Quad Cities, IL/IA

Working with the community... for a healthier community.

People With Disabilities Need to Be Heard


By David Heitz

People with a disability should never have to go through life being
“good enough” at whatever they choose to do. Nobody knows that better
than Tony Ezzi. Although he pulled Bs and Cs in high school, he knew his
hearing impairment was holding him back from a report card full of

“I knew I was struggling to understand what was going on in the
classroom,” Tony said, “Even though I was sitting in front, wearing
hearing aids and trying to read lips as much as possible.”

When he learned he might be entitled to certain extra help for the
hearing impaired, such as a note-taker, school officials didn’t
understand at first that he was truly having trouble. He wasn’t anywhere
close to failing. “Each step of the way at school I was fighting,” he
said. “They just felt like I was doing OK and it was good enough.”

With the Illinois Department of Rehabilitation Services (DRS), he found
an ally. They helped him rip through the red tape that sometimes comes
along with obtaining the extra help a person with a disability is
entitled to.

Now, as an attorney, he’s helping people better understand laws. He is a
member of Midwest Center on Law and Deaf and also works in private
practice in Naperville in estate planning, probate, guardianship and
small business formation.

Tony was born with moderate to severe hearing loss in both hears and
began wearing hearing aids at a young age. The condition has progressed
over the years. But when he was younger, like so many children, he would
not always wear his hearing aids because he wanted to fit in.

When a new job for his father meant a move to Illinois after his
freshmen year of high school, Tony remembers, “I was dealing at that
time with a loss of more than just hearing. I was adjusting, making
friends, and I knew there was no way I was going to get by any longer
without hearing aids.”

But when even wearing them faithfully wasn’t enough, Tony shifted into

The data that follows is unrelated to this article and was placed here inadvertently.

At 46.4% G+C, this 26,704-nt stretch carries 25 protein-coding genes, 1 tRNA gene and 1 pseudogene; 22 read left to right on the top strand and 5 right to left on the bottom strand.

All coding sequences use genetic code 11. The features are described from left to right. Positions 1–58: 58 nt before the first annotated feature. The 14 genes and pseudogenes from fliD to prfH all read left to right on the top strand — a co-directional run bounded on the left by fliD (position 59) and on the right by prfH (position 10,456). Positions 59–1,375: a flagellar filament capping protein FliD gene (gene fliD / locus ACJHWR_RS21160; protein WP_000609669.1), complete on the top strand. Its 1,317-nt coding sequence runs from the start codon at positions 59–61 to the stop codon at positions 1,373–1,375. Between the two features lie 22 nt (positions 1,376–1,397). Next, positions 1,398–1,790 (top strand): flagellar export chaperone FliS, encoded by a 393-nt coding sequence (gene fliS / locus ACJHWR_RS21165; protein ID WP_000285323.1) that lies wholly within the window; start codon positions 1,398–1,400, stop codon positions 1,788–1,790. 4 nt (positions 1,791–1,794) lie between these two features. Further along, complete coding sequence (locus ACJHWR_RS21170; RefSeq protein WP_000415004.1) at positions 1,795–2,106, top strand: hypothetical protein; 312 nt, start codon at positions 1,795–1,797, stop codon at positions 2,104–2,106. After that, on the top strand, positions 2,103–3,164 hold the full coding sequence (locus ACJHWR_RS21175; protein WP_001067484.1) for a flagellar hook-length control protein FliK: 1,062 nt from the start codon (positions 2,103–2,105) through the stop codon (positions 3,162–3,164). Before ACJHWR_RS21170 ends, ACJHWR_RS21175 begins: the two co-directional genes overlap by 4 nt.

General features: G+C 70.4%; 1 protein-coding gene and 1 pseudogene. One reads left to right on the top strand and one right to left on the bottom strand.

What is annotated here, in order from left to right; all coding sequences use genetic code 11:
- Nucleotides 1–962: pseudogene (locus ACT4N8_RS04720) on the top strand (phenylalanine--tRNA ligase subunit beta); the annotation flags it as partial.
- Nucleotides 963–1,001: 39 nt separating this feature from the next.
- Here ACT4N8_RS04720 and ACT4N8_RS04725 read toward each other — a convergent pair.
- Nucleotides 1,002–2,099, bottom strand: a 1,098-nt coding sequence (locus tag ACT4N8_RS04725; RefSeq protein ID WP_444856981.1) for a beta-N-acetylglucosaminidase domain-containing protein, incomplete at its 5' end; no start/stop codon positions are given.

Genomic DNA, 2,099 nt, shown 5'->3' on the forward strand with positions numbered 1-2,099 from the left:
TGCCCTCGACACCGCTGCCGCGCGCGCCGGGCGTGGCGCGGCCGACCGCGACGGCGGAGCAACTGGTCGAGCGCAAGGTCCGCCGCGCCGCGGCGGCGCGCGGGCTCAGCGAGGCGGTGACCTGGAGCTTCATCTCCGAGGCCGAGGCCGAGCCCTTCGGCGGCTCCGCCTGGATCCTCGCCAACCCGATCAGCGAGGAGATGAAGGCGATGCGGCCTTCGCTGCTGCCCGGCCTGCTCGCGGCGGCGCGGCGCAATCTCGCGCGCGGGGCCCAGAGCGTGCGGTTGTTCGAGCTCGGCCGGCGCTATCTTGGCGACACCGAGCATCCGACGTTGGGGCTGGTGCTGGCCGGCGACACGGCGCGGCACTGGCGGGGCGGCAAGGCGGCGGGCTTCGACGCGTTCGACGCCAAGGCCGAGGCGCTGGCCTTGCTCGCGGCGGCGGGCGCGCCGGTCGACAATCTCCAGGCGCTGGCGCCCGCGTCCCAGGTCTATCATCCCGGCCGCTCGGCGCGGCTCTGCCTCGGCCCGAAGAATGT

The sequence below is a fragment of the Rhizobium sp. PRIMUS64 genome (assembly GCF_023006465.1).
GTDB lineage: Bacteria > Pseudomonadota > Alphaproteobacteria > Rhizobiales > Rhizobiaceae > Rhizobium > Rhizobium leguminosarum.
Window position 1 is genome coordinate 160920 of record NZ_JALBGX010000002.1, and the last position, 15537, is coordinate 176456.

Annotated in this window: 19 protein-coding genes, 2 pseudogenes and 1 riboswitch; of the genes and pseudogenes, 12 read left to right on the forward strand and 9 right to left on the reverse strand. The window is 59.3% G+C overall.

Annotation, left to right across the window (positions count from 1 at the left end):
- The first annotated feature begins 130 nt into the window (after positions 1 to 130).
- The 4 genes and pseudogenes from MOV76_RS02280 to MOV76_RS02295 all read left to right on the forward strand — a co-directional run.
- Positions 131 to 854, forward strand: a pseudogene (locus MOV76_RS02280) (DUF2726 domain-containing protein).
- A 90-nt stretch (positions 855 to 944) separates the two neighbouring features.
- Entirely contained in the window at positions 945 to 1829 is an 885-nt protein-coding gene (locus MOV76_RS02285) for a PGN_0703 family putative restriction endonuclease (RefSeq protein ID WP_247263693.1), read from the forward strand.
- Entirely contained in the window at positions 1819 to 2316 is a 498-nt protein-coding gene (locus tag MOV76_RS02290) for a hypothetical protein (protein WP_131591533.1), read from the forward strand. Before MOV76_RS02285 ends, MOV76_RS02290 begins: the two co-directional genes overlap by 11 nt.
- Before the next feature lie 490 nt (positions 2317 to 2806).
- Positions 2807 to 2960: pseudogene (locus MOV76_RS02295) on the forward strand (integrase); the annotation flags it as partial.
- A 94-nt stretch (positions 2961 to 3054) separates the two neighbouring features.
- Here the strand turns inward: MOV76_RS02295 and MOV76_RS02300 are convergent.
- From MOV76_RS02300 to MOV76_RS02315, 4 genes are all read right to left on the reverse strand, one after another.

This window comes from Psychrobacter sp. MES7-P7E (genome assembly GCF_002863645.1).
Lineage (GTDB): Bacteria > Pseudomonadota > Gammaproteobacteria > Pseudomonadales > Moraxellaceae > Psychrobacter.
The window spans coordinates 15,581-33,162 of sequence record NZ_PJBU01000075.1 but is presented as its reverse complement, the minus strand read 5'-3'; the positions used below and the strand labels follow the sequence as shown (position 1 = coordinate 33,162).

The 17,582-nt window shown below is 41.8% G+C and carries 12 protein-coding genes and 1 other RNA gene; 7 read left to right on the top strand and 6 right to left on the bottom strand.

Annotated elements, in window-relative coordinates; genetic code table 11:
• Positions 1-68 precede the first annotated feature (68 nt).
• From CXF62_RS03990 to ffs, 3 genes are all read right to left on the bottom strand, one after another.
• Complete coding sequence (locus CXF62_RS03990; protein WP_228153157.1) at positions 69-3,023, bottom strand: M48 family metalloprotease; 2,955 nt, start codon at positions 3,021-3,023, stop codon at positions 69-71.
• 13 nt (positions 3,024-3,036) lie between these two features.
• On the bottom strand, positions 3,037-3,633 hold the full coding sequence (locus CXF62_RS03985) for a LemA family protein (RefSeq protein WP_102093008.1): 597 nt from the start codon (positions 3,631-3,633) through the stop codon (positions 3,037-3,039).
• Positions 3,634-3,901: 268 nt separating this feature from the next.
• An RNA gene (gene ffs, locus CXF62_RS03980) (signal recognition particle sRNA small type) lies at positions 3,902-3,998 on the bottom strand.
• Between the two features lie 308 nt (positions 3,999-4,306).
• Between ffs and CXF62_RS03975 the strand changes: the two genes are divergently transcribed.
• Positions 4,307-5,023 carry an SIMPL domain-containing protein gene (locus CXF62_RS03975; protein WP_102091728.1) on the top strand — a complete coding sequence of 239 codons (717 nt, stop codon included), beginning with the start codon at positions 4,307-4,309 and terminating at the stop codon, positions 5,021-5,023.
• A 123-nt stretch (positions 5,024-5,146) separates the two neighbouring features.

self-advocacy mode. He and his mother learned of DRS and connected with
counselor Mary Ann Rice. Tony knew he wanted to attend college, and he
wanted better grades than Bs and Cs to get into the school of his

With Rice’s help, he obtained the note-taking assistance he needed and
sported all As on the final report card of his senior year. He went on
to attend North Central College in Naperville.

“He had a clear definition of what he could do, and he would not let his
hearing loss be an excuse for that,” Rice said. “And his mom is such a
good advocate and would fight for him.”

Rice helped him obtain an even higher level of assistance during
college, with a transcription service called CART. Much like having a
personal court reporter, CART is a service where a person with special
training transcribes in real time what is being said in the classroom or
workplace. It’s obviously important for college students, attorneys,
and people in a variety of careers not to miss a beat.

In Tony’s case, he said DRS has helped him do that. “A friend of mine
once said people who are disabled are not disabled, they are differently
abled. They just have to find a different way to do the same thing as
everybody else.”

Tony said fighting for the help you need isn’t always easy. Having Rice
in his corner, much like he advocates for his clients now, really
helped. “It helped with my self-confidence having emotional and
psychological support. I was not going to just sit back and get a
mediocre education.”

To learn more, call 877-761-9780 Voice, 866-264-2149 TTY, 312-957-4881 VP, or visit us at drs.illnois.gov/success.

Photo courtesy of Illinois Department of Rehabilitation Services